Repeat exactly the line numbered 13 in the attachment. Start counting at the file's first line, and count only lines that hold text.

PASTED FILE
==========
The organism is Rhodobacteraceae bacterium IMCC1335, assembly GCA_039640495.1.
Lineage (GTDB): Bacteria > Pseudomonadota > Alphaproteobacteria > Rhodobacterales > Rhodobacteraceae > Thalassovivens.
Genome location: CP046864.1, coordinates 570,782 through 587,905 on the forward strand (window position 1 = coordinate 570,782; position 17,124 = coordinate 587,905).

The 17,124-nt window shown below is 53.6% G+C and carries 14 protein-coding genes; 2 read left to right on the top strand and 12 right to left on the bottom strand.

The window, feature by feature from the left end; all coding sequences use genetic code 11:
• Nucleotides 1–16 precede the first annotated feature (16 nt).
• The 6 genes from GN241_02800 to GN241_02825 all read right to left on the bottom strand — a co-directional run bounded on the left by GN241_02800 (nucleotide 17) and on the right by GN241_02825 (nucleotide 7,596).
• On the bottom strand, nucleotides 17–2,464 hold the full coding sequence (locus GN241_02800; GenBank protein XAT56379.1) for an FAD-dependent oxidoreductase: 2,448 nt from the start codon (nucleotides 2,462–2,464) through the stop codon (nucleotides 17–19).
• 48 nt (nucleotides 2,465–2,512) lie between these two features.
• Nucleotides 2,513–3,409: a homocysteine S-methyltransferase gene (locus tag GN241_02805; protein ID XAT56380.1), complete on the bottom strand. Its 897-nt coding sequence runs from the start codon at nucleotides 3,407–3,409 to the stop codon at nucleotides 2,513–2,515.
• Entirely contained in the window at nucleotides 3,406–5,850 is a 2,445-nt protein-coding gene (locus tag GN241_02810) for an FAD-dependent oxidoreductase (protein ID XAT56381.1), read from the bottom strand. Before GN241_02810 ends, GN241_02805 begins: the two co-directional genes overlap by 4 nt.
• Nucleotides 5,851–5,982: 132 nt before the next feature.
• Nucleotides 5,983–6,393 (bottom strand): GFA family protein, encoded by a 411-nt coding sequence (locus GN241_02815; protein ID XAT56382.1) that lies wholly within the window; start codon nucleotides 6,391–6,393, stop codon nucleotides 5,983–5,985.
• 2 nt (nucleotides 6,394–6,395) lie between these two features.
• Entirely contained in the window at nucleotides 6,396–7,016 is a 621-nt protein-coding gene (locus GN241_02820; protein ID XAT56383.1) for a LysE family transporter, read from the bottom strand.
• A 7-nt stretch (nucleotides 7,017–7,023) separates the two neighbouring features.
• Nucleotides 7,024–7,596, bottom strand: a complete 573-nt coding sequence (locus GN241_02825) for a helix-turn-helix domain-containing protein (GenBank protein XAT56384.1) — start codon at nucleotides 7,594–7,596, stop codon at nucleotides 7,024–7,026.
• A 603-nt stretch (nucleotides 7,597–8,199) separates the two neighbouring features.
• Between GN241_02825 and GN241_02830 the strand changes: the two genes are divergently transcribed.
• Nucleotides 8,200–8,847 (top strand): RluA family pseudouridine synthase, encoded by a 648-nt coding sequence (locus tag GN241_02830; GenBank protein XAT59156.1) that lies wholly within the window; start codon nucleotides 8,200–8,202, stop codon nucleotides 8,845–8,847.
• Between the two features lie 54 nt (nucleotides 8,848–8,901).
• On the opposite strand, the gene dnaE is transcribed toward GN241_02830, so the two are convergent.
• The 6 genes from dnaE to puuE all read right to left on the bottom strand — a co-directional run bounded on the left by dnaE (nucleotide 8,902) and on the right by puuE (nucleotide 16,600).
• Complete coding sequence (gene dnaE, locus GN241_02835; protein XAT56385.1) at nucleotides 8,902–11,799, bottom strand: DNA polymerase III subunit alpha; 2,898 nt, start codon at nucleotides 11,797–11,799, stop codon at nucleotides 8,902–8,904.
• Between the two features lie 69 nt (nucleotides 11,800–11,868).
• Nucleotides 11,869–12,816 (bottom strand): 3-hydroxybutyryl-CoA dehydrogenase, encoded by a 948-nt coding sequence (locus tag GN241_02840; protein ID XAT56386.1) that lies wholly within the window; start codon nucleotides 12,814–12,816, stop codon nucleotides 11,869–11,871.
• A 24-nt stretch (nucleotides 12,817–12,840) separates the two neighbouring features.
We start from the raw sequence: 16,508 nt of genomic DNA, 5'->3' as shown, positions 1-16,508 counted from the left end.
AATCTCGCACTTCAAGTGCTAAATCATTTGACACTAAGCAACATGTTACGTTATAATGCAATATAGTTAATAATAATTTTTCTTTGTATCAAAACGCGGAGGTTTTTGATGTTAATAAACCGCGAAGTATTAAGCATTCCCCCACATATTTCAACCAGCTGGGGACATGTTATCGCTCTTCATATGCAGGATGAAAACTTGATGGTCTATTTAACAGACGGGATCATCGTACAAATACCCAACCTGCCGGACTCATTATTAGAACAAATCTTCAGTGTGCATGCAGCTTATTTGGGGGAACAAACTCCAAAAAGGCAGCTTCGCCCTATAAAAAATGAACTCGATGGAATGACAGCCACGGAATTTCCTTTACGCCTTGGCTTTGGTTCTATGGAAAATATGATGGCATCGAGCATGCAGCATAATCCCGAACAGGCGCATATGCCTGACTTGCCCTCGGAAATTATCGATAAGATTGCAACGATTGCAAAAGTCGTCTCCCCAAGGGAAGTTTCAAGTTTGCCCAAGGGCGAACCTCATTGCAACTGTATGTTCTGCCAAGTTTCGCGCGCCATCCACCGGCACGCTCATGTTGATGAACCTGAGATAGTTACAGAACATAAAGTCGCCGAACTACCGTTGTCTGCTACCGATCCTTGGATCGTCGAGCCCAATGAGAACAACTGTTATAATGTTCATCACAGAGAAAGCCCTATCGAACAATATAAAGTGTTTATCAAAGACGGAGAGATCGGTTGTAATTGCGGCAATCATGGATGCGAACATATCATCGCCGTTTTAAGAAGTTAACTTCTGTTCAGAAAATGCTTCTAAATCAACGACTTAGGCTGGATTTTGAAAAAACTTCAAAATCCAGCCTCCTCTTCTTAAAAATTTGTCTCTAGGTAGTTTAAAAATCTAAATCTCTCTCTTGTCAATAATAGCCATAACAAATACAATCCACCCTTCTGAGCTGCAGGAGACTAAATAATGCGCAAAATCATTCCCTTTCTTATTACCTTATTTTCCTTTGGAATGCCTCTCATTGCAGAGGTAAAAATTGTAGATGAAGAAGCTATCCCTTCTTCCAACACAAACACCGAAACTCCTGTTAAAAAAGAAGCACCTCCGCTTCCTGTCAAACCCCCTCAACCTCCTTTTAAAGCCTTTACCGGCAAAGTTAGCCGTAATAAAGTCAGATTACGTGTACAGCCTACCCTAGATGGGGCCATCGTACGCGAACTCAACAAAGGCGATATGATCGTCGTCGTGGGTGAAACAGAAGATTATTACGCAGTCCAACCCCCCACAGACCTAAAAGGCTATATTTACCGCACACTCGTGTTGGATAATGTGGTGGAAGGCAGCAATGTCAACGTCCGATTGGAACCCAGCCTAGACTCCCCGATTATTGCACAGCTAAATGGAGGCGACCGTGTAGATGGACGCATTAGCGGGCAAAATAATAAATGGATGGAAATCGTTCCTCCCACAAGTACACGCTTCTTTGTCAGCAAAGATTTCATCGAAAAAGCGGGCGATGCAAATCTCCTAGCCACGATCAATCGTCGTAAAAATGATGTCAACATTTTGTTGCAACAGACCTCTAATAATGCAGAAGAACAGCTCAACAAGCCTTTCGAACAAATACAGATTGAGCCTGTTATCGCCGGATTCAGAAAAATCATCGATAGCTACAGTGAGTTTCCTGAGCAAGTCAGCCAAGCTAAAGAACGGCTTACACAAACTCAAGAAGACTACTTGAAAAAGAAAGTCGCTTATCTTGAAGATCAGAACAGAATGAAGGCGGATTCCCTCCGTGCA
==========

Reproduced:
• Nucleotides 5,983–6,393 (bottom strand): GFA family protein, encoded by a 411-nt coding sequence (locus GN241_02815; protein ID XAT56382.1) that lies wholly within the window; start codon nucleotides 6,391–6,393, stop codon nucleotides 5,983–5,985.